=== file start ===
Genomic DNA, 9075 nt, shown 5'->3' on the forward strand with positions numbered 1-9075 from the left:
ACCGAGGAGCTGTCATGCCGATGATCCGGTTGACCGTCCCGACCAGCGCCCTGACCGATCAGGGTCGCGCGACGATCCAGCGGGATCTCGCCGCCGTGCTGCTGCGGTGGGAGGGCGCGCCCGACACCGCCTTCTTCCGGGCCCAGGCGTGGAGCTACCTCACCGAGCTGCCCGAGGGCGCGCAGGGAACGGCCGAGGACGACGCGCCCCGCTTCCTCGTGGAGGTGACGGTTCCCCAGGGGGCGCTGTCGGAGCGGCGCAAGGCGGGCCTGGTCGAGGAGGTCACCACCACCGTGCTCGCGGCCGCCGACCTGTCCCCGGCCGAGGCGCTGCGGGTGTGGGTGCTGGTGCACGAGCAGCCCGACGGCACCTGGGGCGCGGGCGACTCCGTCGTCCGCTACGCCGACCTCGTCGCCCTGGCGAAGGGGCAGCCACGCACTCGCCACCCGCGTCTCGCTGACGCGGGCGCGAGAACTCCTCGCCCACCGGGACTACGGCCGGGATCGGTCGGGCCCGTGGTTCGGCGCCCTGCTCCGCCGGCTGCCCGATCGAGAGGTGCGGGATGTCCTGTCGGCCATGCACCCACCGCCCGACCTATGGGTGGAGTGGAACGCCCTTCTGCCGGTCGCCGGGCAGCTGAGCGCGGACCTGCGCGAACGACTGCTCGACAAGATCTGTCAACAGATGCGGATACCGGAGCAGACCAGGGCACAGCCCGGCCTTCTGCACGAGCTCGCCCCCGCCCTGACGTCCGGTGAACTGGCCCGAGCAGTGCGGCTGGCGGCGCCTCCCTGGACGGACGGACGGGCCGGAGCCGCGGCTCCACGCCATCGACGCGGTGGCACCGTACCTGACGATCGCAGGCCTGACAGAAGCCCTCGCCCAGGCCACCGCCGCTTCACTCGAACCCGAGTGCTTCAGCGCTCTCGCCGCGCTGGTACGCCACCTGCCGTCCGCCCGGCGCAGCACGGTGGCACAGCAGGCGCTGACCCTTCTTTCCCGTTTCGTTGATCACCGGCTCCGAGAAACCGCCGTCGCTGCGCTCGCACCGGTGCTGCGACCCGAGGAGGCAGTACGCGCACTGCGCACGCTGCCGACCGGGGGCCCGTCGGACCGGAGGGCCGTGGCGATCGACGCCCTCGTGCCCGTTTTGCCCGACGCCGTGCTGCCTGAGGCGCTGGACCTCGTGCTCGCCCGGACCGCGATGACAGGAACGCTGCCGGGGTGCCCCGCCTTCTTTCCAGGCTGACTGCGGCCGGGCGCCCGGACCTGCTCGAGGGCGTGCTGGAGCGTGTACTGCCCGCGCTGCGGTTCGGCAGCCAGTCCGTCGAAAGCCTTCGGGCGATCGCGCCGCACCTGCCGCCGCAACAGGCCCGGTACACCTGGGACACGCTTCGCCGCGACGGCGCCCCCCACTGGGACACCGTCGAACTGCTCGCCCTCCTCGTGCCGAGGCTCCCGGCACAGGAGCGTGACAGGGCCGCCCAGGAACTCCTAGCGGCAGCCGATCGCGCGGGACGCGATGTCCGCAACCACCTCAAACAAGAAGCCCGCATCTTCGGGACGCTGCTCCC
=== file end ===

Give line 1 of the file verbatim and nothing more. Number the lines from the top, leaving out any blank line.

Genomic DNA, 9075 nt, shown 5'->3' on the forward strand with positions numbered 1-9075 from the left: